There’s no shortage of methodologies out there for people who want to invest or trade in the markets.

Need for an Investment Philosophy
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Some methods call for buying and selling according to a set of technical signals. Others use fundamentals, such as sales and earnings growth, as the buy-sell triggers. Others would have you buying market laggards and watching them appreciate before selling and reinvesting the proceeds in the next batch of beaten-down stocks.

It’s not unlike the health and fitness arena. Some advocates recommend mostly cardio, others mostly resistance training. Some latch onto a particular activity such as CrossFit, while others loudly decry the same activity and proclaim some other fitness trend the clear choice.

Retirement investors are best served by focusing on the long-term, not short-term market movements. That’s not to say that investing doesn’t have its scary moments. Anyone who had money in the market in 2008 probably recalls that visceral sense of fear.

Many investors extrapolate that to the present day. While not everyone immediately sells as markets become volatile, a sense of panic is not uncommon. It’s not easy to ignore the urge to do something – anything – to protect capital on days of heavy-volume downside trading.

That’s why it’s so important to have a plan you stick with, through thick and thin, no matter what the market does.

It’s crucial to have a comprehensive financial plan that includes your investing roadmap. Once you have that guide, you determine your investment philosophy. This will help you remain disciplined throughout bull markets, bear markets, volatility, and those times when some asset classes are rising, but others show declines. It helps you stick to your plan during times of political turmoil, economic recessions, or whatever crisis seems poised to derail your best-laid plans.

World events and market movements are outside every investor’s control. The political landscape, both in the U.S. and overseas, provides unlimited examples of that concept.

One notable illustration involves people who sold out in recent presidential election years because they did not like the election results. This happens with investors on both sides of the political aisle. In those cases, those who cashed out usually regretted the decision, as market activity is not necessarily correlated to the party in power or the actions of any particular president.

Investors with a longer-term perspective are generally less prone to emotion-driven decisions. A properly allocated portfolio contains the right mix of equity and fixed-income asset classes to give an investor the best chance of a successful outcome. For most people, that means living a comfortable retirement and not running out of money.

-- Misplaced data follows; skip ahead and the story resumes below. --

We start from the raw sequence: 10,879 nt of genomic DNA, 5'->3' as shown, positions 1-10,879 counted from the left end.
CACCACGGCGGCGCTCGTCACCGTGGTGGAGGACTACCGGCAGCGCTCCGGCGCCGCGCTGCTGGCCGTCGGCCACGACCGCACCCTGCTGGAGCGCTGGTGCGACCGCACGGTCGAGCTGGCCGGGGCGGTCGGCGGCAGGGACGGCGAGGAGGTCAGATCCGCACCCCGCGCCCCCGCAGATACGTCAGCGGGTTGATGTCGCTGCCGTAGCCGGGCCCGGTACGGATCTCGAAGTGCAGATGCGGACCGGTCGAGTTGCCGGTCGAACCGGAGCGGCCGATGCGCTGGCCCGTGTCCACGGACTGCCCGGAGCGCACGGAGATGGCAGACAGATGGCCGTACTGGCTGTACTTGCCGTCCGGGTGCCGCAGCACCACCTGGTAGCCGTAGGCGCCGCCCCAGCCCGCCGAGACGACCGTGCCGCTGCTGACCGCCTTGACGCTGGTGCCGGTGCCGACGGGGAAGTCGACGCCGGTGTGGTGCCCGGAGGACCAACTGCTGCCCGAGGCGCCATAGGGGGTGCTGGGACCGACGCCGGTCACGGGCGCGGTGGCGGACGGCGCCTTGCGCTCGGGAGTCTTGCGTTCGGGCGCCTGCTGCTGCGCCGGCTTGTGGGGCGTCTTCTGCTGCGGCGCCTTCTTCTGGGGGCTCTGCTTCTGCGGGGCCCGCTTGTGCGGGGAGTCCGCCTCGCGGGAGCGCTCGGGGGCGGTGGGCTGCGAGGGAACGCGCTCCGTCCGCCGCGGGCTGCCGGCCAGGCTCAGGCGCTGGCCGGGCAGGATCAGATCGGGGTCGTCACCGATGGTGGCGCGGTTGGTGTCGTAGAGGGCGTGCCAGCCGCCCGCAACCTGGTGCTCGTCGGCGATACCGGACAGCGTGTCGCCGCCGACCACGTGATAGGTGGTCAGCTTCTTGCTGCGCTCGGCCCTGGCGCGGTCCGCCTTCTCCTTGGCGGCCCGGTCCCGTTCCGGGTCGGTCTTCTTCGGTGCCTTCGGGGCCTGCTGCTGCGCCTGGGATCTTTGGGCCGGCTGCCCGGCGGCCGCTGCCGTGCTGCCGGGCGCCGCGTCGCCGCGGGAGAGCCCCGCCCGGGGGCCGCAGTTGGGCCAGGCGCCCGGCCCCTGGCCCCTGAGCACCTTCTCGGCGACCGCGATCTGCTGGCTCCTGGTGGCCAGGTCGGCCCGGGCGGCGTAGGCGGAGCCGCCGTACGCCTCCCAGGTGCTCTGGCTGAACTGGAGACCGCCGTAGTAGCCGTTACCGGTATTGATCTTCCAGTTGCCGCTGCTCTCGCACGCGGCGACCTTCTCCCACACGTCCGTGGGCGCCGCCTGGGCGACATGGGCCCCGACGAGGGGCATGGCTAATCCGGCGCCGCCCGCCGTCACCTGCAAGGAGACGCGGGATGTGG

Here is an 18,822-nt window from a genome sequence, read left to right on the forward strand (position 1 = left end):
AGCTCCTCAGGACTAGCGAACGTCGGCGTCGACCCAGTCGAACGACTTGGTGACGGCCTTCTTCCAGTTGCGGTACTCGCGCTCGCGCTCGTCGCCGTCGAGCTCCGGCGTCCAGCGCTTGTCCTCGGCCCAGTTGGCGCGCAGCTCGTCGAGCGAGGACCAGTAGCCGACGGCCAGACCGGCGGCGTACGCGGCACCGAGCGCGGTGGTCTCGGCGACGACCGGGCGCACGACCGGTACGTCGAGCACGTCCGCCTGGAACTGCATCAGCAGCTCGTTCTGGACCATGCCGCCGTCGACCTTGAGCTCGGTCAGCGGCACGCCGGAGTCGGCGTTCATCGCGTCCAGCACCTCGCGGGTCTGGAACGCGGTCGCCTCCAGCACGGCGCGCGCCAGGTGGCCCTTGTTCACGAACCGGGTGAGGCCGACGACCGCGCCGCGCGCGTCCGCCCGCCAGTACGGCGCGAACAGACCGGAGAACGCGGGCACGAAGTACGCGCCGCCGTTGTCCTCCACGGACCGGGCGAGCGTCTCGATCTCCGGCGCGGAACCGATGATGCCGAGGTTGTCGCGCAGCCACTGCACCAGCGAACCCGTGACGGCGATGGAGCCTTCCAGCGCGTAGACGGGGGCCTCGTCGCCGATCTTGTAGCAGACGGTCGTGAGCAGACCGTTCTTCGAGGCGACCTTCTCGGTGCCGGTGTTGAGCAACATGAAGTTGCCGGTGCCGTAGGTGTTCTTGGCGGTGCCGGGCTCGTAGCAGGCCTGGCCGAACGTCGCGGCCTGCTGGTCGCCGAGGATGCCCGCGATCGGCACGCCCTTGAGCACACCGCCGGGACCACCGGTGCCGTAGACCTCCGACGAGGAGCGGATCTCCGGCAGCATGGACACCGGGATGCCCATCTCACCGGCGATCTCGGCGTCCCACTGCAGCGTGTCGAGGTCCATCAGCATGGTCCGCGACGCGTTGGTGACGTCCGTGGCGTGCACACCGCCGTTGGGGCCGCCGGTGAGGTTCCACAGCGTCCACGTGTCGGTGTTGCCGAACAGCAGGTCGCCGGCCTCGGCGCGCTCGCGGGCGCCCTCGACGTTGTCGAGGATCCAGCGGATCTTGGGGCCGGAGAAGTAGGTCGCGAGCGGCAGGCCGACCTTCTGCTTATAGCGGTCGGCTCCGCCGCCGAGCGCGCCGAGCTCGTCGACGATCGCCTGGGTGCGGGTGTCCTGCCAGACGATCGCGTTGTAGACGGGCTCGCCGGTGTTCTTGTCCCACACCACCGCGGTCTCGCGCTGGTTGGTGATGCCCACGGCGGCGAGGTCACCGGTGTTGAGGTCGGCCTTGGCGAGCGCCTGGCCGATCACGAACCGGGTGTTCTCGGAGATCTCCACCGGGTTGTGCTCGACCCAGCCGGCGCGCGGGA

Unfortunately, many investors lack this clarity. They lack a philosophy that guides their investment decisions and is at the mercy of their emotions. That’s no way to invest in your future. Not only do you have to be right when you time your buying decisions, but you have to be right when you re-invest. It’s highly unlikely that anybody can consistently be correct on both those counts.

A proper investment philosophy is based on an understanding of markets. At its most basic, stocks return more than bonds. Stocks are also riskier, but taking that risk is how investors get their required return.

Understand how much return you need. What kind of income will fund your retirement needs, and what level of portfolio appreciation will accomplish that? There’s a lot more to it than holding “winning” stocks, although many trading methodologies begin and end with that premise.

Your investment philosophy also means choosing a strategy and sticking to it. Passive or index investing means you own baskets of stocks and bonds that track a domestic or international index, such as the S&P 500 or the Morgan Stanley Capital International All Country World Index.

There are many other widely used indexes on the stock and bond sides, as well. Your philosophy is to simply capture broad market returns, not try to pick winners.

Sticking to your philosophy means avoiding emotion-driven buy-and-sell decisions, and staying with your predetermined allocation no matter what the market does. The very point of allocating according to a plan is to avoid shuffling in and out of investments on a whim.

If your investment plan incorporates expected returns, based on risk levels and historical data, and it’s designed to generate the income you need, then don’t second-guess yourself and deviate from your philosophy when it’s tough to sit through a correction.

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